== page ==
This understanding of the natural resources they are working within helps students to see not only the importance of their work this summer, but also the breadth of possibilities open to them in the future.
We were particularly thrilled to see that a handful of students who participated in BTW programs through their schools this spring joined summer work crews. This extends their academic experience to a practical one, and demonstrates a deep commitment to environmental and park stewardship. Though students are getting paid for their time, they must report for duty by about 7 a.m. each morning:no small sacrifice for a high school student on summer vacation!
Summer Teacher Institutes
By Christa Haverly
This summer, staff at Hard Bargain Farm led two teacher institutes for thirty:six elementary school teachers within the Chesapeake Bay Watershed. They both were very well received. During the institutes, participants became familiar with our curriculum, Potomac River & Chesapeake Bay Issues. They left with a better understanding of the environmental science content as well as how to convey that content to their students in hands:on activities.
"HBF will be used in conjunction to the voluntary state curriculum—the appendix of the HBF curriculum will ensure I am adhering to the required indicators while providing me with ways to integrate other content areas.":PGCPS Teacher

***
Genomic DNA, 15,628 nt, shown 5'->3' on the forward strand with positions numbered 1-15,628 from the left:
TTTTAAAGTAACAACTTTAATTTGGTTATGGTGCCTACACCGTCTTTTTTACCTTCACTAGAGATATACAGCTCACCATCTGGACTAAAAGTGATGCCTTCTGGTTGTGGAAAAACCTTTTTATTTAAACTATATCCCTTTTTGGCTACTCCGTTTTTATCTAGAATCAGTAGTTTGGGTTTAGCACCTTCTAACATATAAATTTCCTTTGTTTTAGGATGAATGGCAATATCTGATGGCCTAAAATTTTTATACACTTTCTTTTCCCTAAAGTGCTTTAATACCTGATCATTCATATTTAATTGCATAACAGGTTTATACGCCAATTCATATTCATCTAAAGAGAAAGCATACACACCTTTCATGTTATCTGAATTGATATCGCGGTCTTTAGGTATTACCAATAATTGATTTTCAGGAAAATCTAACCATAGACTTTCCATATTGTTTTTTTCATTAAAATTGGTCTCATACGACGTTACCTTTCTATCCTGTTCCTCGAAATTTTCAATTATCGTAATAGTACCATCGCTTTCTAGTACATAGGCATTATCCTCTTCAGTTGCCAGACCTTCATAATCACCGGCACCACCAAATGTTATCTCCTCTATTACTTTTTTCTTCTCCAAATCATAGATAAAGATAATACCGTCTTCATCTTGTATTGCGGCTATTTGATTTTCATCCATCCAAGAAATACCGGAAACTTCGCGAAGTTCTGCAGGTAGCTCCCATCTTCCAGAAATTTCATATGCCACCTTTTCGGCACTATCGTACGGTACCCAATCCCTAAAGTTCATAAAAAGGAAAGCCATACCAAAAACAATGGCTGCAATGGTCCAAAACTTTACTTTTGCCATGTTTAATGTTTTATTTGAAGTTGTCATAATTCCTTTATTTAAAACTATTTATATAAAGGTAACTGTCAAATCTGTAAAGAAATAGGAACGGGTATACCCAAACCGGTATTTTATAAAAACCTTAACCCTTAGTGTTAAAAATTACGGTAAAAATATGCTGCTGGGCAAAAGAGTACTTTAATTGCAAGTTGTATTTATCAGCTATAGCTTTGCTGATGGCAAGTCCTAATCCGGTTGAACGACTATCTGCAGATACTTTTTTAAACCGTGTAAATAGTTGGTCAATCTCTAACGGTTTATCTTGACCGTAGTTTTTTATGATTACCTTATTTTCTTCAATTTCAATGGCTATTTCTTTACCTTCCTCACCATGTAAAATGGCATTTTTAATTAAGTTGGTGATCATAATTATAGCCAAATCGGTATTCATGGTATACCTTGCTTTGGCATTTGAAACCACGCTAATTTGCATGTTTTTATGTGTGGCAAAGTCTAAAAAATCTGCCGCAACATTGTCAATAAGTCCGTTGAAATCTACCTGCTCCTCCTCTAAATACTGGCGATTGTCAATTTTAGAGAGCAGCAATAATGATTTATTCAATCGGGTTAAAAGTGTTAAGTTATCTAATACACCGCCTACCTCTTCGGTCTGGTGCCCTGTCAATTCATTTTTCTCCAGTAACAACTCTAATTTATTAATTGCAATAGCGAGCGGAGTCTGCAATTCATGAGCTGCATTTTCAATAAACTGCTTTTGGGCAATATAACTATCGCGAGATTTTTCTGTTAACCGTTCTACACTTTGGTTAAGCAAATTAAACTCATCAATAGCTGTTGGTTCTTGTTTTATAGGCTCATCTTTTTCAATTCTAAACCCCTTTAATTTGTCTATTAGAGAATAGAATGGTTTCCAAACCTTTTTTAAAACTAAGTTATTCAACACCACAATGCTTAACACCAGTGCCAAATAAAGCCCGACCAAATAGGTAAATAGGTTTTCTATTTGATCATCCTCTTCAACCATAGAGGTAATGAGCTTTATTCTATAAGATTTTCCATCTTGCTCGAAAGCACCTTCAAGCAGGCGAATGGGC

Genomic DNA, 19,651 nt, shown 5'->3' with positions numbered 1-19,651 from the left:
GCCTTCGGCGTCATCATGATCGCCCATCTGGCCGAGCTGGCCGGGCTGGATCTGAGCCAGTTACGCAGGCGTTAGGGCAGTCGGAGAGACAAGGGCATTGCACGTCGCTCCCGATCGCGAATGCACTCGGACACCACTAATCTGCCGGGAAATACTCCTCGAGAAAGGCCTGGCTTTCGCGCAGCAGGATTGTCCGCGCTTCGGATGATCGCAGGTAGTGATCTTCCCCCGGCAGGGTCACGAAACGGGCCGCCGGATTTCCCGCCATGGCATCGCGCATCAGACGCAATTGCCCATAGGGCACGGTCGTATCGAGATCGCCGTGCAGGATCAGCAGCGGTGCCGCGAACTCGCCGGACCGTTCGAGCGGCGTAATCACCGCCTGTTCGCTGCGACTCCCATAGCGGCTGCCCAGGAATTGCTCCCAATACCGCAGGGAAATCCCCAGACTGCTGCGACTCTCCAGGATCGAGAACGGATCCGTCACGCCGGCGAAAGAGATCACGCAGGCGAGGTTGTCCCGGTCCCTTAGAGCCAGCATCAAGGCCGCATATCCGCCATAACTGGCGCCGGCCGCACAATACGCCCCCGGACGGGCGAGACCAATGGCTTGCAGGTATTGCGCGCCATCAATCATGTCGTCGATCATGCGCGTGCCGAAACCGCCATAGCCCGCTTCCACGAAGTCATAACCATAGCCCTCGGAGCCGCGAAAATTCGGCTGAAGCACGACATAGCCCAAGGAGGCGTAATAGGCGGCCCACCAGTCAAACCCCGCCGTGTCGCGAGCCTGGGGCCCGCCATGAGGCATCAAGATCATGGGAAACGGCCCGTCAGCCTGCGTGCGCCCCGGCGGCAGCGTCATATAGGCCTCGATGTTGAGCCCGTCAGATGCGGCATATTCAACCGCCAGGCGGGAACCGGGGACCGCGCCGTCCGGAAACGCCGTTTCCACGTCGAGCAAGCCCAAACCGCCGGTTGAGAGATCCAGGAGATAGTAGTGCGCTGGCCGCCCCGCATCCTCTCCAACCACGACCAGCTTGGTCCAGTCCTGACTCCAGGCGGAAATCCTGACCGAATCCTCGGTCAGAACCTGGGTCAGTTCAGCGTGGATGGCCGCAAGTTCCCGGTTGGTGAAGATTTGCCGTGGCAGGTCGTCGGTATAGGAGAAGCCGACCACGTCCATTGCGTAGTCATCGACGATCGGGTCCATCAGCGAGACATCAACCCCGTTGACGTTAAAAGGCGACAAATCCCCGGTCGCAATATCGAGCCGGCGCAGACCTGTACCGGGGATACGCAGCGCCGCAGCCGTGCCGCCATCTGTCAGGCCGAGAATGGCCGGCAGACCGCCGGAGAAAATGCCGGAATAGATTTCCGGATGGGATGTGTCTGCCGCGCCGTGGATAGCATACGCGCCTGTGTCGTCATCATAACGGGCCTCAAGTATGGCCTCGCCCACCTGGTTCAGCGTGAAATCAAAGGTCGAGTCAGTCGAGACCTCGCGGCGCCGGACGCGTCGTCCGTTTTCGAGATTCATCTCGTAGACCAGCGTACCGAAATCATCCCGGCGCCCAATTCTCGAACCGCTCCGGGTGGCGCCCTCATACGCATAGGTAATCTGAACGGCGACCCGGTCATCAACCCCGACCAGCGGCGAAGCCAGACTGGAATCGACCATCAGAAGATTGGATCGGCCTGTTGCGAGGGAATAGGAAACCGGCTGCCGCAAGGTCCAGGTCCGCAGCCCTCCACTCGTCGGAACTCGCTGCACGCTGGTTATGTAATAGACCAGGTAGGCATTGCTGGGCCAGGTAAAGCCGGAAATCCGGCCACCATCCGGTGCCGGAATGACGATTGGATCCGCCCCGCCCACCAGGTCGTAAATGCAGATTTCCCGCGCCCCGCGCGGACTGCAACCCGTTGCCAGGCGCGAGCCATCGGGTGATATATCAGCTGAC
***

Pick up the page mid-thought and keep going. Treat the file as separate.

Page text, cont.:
Many teachers come to our Institute afraid of bugs, snakes, worms, etc. They spend the majority of their time inside four walls and are disconnected from the natural environment. David Sobel, author of Beyond Ecophobia, states that people have to love nature before we can ask them to heal its wounds. This applies to students as well as their teachers (and the general public). Building trust between HBF staff and our teacher participants is essential in order to get them outside, digging in the soil, dipnetting in the creeks, wading into the Potomac River, and kayaking on the Patuxent Bay. Once outside and as their comfort level increases, the love of nature comes, well, naturally. The teachers will carry this newly gained attitude with them into their classroom and it will rub off on their students. This is a great way to educate and create a generation of students who will love nature and fight to protect it.
"I was never fond of science and now I want to go home and test my water and learn what trees are in my backyard!" :DCPS Teacher
"I love kayaking! Who knew? The outdoors becomes comfortable when you have been in it for awhile."
– PGCPS Teacher
Finally, teachers learned how to incorporate environmental education in an interdisciplinary way into their curriculum. The reality of public education today is that teachers have an extremely limited amount of time to teach science anymore. Recently, I spoke with a teacher who plans on teaching science every Friday for forty:five minutes. We focused on making connections between lessons in our curriculum and standards that can be taught outside of science. We also discussed how to take lessons in a variety of subject areas and do parts of them outside with students. This way we can use environmental education as a context for learning other subject areas in order to maximize instructional time devoted to learning about the environment.